KABUL, Afghanistan - The Associated Press

Afghanistan's government demanded a review of the presence of U.S. and NATO troops in the country and their use of airstrikes in civilian areas, following allegations that many civilians died in raids and airstrikes by foreign forces in recent weeks.
In a harshly worded statement, President Hamid Karzai's government ordered its ministries of foreign affairs and defense to review the presence of foreign troops, regulate their presence with a status of forces agreement and negotiate a possible end to "airstrikes on civilian targets, uncoordinated house searches and illegal detention of Afghan civilians."
The statement released late Monday appears to be aimed at both international forces operating in Afghanistan: the U.S.-led coalition, which conducts special forces counterterrorism operations and trains the fledgling Afghan army and police, and the U.N.-mandated NATO-led force tasked to provide security for the war-ravaged nation.
Capt. Mike Windsor, a spokesman for the NATO-led force, said the force had seen media reports about the government's decision but had not received "any official notification so far." He pointed out that NATO's "mission is based on a U.N. mandate and carried upon the invitation of the Afghan government." There was no immediate comment from the U.S.-led coalition.
The government's decision follows a weekend clash and airstrikes in western Afghanistan where Afghan officials say some 90 civilians, including women and children, were killed. U.S.-led coalition troops, which were supporting Afghan commandos during the raid, said they believe that 25 militants, including a Taliban commander, and five civilians were killed during the Friday raid in Azizabad village of Herat province. Originally the U.S. coalition said the battle killed 30 militants.
White House spokesman Tony Fratto told reporters Monday that foreign forces in Afghanistan "take every precaution to try to avoid innocent civilian casualties."
Investigation under way:
Asked about Karzai's concerns about civilian casualties, Fratto said an investigation was under way. He said the U.S. Defense Department believes "it was a good strike."
But Afghan officials seem to have been angered by the Azizabad violence. "The government of Afghanistan has repeatedly discussed the issue of civilian casualties with the international forces and asked for all air raids on civilian targets, especially in Afghan villages, to be stopped," the government statement said.
"The issues of uncoordinated house searches and harassing civilians have also been of concern to the government of Afghanistan which has been shared with the commanders of international forces in Afghanistan. Unfortunately, to date, our demands have not been addressed, rather, more civilians, including women and children, are losing their lives as a result of air raids," it said.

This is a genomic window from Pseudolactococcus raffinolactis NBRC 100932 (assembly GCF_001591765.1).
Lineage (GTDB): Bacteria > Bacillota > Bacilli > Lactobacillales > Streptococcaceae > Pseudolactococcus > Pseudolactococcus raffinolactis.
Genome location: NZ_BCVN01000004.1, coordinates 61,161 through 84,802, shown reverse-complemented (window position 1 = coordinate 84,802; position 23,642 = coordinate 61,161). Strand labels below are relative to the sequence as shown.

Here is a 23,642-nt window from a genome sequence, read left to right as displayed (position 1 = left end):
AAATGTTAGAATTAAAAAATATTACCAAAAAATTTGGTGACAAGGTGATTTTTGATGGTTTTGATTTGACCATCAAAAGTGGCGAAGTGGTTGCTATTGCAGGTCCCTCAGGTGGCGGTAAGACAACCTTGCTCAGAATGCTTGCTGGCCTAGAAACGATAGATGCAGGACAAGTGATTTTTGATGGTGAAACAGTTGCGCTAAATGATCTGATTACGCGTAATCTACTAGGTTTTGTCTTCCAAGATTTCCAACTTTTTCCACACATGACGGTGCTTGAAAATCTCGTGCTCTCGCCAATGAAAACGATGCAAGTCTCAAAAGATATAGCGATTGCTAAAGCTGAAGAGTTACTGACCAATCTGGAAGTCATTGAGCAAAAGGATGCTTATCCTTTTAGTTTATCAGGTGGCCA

NATO and U.S. officials insist that they take great care in their targeting and accuse the militants of hiding in civilians areas, thus putting innocent people at risk.
The decision also comes a year ahead of Afghanistan's presidential elections amid growing criticism that Karzai's government is unable to contain the insurgency and deal with the deep-rooted corruption that afflicts officials in the government. Karzai has said he will contest the election. No date has been set yet.
Russian official warns NATO transit to Afghanistan at risk
LONDON - Agence France-Presse
NATO should not be able to use Russian routes to transit supplies and equipment to Afghanistan because Russia has suspended military co-operation with the Western alliance, the country's ambassador to Kabul argued in an interview published yesterday.
Speaking to The Times from the Afghan capital, Zamir Kabulov said increased tensions between Russia and West over the former's recent assault on Georgia could lead Moscow to review other such agreements.
Asked by the newspaper if Russia's suspension of military co-operation with NATO invalidated an April agreement on the transit of supplies to Afghanistan, Kabulov said: "Of course. Why not? If there is a suspension of military cooperation, this is military cooperation." "No one with common sense can expect to co-operate with Russia in one part of the world while acting against it in another," he added.
He insisted, however, that Russia was not seeking to derail NATO efforts in Afghanistan, telling The Times: "It's not in Russia's interests for NATO to be defeated and leave behind all these problems."
"We'd prefer NATO to complete its job and then leave this unnatural geography. "But at the same time, we'll be the last ones to moan about NATO's departure."
NATO leads the 53,000-strong International Security Assistance Force (ISAF), which is tasked with spreading the influence of Kabul's weak central government across the country. But five years after taking charge, ISAF is struggling to defeat a tenacious Taliban-led insurgency, in part commanded from across the porous mountain border with Pakistan.